With support from the NASA Astrobiology Program, researchers at the Massachusetts Institute of Technology (MIT) have discovered a new bacterial gene that could provide clues about how life survives in some of Earth’s most extreme environments.
The gene codes for a protein, named HpnR, that is responsible for producing bacterial lipids known as 3-methylhopanoids. These lipids could help prepare nutrient-starved microbes to make a sudden appearance in nature when conditions are favorable. It allows the organisms to survive in extreme, oxygen-depleted environments until food — such as methane and the oxygen needed to metabolize it — become available.
The lipid produced by the HpnR protein may also be used as a biomarker in rock layers to identify dramatic changes in oxygen levels throughout Earth’s history.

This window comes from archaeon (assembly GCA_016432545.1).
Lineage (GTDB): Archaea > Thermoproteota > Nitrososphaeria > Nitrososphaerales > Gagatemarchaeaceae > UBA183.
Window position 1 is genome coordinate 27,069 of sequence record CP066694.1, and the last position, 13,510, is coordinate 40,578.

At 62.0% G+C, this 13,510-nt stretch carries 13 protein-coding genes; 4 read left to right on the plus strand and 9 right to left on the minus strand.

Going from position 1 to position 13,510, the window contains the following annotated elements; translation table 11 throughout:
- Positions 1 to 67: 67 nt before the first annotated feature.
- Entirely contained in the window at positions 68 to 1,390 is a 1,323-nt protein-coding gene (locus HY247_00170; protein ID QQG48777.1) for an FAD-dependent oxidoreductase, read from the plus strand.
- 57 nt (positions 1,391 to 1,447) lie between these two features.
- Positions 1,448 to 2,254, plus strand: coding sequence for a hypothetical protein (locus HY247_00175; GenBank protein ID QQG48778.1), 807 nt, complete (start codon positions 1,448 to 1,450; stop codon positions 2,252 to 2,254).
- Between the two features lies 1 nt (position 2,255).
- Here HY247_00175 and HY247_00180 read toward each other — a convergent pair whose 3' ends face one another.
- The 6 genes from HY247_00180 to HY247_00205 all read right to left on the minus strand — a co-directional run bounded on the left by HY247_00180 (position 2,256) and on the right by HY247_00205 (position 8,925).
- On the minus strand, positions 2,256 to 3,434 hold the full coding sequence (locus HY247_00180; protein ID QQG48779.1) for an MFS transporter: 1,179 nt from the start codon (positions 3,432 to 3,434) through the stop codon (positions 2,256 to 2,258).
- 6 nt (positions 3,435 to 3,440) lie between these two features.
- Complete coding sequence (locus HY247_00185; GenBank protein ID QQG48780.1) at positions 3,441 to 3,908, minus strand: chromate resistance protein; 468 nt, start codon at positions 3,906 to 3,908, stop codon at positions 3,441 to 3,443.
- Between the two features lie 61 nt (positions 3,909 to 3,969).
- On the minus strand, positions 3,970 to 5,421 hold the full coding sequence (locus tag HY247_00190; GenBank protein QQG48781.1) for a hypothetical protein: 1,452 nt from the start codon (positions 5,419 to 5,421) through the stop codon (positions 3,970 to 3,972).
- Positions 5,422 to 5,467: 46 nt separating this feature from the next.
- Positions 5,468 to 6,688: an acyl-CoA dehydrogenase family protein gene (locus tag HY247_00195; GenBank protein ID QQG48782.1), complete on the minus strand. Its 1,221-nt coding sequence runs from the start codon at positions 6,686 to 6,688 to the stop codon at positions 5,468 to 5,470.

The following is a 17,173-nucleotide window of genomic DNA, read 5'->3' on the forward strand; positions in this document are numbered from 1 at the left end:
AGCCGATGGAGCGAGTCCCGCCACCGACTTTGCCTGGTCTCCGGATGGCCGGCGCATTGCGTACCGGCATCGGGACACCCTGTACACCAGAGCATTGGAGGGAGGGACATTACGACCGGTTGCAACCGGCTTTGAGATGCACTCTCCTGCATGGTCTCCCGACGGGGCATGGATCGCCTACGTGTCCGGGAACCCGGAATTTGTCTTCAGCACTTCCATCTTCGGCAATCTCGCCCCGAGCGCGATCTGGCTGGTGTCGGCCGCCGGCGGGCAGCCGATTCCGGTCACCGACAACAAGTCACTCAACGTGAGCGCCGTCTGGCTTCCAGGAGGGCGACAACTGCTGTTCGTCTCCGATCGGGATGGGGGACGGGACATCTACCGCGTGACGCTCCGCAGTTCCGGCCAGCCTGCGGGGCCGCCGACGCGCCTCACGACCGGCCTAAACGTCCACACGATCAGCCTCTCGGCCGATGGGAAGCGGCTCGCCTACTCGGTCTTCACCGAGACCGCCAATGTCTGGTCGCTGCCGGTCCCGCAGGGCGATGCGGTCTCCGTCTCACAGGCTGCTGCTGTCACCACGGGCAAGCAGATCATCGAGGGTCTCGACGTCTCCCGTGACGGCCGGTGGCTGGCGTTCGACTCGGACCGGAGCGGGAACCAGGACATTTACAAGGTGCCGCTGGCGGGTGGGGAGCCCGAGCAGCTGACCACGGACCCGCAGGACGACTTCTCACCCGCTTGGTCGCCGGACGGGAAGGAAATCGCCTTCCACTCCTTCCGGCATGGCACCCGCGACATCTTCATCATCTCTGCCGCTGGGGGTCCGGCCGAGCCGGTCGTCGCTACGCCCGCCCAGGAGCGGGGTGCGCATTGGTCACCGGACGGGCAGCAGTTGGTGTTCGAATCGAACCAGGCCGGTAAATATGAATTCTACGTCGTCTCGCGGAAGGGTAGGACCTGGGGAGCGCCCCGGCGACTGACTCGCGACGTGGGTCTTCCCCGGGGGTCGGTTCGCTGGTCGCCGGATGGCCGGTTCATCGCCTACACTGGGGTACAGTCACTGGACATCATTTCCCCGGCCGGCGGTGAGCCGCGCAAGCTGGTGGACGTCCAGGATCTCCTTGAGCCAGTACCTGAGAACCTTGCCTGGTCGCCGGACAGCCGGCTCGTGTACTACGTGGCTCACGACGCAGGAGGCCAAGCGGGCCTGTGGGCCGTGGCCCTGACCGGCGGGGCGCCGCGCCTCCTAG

“The thing that interests us is that this could be a window into the geologic past,” says MIT postdoc Paula Welander, who led the research. “In the geologic record, many millions of years ago, we see a number of mass extinction events where there is also evidence of oxygen depletion in the ocean. It’s at these key events, and immediately afterward, where we also see increases in all these biomarkers as well as indicators of climate disturbance. It seems to be part of a syndrome of warming, ocean deoxygenation and biotic extinction. The ultimate causes are unknown.”
The research was supported by the NASA Astrobiology Program via theNASA Postdoctoral Program, and was completed under the guidance ofNASA Exobiology and Astrobiology Institute Principle Investigator, Roger Summons, at the Massachusetts Institute of Technology (MIT).
The paper, “Discovery, taxonomic distribution, and phenotypic characterization of a gene required for 3-methylhopanoid production,” was published on July 23, 2012, in the Proceedings of the National Academy of Science (PNAS) under lead author Paula V. Welander.